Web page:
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Reliable Data Verify That Curriculum Reform Made In Response To Portfolio Assessment Findings Improves Student Writing

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Conference

2005 Annual Conference

Location

Portland, Oregon

Publication Date

June 12, 2005

Start Date

June 12, 2005

End Date

June 15, 2005

ISSN

2153-5965

Conference Session

Course and Curriculum Innovations in ECE

Page Count

8

Page Numbers

10.1070.1 - 10.1070.8

Permanent URL

https://peer.asee.org/14553

Download Count

9

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Paper Authors

author page

Martha Ostheimer

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Abstract
NOTE: The first page of text has been automatically extracted and included below in lieu of an abstract

Successful Writing Portfolio Assessment at the University of Arizona’s Electrical and Computer Engineering Department Improves Student Writing

Martha W. Ostheimer, Edward M. White University of Arizona, Tucson, Arizona

Abstract  Industry and alumni consistently rank writing skills as the most important outcome in determining our engineering graduates’ success. In response to this feedback, the Department of Electrical and Computer Engineering at the University of Arizona designed and began implementing a writing portfolio assessment process to evaluate student writing. Data obtained from five years experience have proven to be instructive for revising assignments, course goals and course content to improve student writing. Student attention to effective writing has also increased. Holistic scores on average have improved from 3.58, on a six- point scale with 6 being highest, in Spring 2002, to 4.3 in Fall 2003.

Introduction

One major problem for engineering education has to do with student communication skills: every professional engineer and educator knows that strong communication skills, particularly the ability to write in the various modes required of engineers, are essential for successful engineers, yet instruction and assessment of that ability is rarely part of the engineering curriculum. Employers are well aware of the importance of communication skills for engineers; studies done by the Department of Electrical and Computer Engineering (ECE) at the University of Arizona show that engineering firms, as well as ECE graduates, rank writing ability as the most important skill in determining engineers’ success, even above the much more obvious technical skills that are the focus of much engineering education. In fact, results cited in a Report on Surveys of Opinions by Engineering Deans and Employers of Engineering Graduates on the First Professional Degree, indicate that over sixty percent of the respondents ranked better communications as the #1 priority for curriculum revision [1].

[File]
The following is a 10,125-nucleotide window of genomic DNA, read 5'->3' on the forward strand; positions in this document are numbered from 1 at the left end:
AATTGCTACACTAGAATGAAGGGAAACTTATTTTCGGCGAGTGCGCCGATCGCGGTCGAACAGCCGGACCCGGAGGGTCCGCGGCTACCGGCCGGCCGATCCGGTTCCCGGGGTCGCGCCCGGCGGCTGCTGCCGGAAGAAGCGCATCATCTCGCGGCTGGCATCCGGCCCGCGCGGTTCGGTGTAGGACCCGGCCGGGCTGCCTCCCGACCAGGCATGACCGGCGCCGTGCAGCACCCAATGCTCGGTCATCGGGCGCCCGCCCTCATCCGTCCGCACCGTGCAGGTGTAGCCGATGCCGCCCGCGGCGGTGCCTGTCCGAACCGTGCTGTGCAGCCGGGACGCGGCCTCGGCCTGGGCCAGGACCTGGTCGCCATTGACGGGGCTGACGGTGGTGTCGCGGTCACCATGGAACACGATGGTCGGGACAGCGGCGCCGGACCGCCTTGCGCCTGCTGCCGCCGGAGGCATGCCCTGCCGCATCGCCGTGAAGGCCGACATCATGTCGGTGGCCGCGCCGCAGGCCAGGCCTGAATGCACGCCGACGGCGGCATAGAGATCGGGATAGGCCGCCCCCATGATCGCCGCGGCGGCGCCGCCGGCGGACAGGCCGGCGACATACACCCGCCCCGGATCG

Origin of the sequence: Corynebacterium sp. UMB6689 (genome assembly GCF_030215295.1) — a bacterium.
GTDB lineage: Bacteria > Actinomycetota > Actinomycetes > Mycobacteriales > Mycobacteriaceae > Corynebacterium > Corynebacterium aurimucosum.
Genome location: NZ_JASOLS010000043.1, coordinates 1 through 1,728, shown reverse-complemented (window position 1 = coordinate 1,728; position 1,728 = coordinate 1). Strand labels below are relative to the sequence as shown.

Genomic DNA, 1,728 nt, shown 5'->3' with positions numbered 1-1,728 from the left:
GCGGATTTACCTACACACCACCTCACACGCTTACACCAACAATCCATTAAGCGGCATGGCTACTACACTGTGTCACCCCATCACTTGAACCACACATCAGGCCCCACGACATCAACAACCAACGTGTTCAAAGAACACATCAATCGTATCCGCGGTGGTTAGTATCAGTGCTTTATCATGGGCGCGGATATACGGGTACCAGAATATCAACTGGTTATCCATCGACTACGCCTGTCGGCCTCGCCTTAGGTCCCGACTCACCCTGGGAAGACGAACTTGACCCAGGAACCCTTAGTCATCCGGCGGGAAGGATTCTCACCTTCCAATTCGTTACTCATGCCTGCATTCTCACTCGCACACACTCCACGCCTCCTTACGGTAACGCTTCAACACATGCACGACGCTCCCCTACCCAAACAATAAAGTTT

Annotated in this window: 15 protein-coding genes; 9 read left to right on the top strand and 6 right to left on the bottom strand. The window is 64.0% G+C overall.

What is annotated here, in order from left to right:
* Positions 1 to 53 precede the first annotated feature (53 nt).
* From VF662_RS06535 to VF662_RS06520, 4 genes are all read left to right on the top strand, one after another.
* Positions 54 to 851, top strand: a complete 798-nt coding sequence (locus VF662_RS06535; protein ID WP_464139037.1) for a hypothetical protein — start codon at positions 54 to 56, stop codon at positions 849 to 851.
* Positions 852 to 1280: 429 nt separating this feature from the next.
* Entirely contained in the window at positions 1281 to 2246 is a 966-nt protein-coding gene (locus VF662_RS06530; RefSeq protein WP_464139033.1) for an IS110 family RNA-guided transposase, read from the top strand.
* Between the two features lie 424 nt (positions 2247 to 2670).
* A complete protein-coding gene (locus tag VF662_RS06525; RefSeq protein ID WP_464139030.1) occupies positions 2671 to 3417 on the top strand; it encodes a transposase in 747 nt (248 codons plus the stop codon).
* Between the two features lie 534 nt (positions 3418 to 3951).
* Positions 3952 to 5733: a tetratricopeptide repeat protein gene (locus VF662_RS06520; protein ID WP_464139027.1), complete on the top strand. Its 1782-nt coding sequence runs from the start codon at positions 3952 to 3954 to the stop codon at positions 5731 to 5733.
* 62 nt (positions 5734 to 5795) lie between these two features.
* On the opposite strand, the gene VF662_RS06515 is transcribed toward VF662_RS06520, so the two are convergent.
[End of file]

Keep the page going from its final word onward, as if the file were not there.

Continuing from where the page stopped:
Yet it is difficult for engineering schools to stress the importance of student writing to their students and their faculty. Schools of humanities or social sciences normally require substantial amounts of writing in the required course work their students complete, and professors in these fields are accustomed to responding to that writing, asking for revision as called for, and including grades on the writing as part of the overall evaluation of student work for the course. Students expect to produce term papers in advanced courses in non-technical fields of study and to have those papers graded. But the engineering curriculum is so crowded with necessary technical work that most engineering professors are unwilling to take time for attention to

“Proceedings of the 2005 American Society for Engineering Education Annual Conference & Exposition Copyright © 2005, American Society for Engineering Education

Ostheimer, M. (2005, June), Reliable Data Verify That Curriculum Reform Made In Response To Portfolio Assessment Findings Improves Student Writing Paper presented at 2005 Annual Conference, Portland, Oregon. https://peer.asee.org/14553

ASEE holds the copyright on this document. It may be read by the public free of charge. Authors may archive their work on personal websites or in institutional repositories with the following citation: © 2005 American Society for Engineering Education. Other scholars may excerpt or quote from these materials with the same citation. When excerpting or quoting from Conference Proceedings, authors should, in addition to noting the ASEE copyright, list all the original authors and their institutions and name the host city of the conference. - Last updated April 1, 2015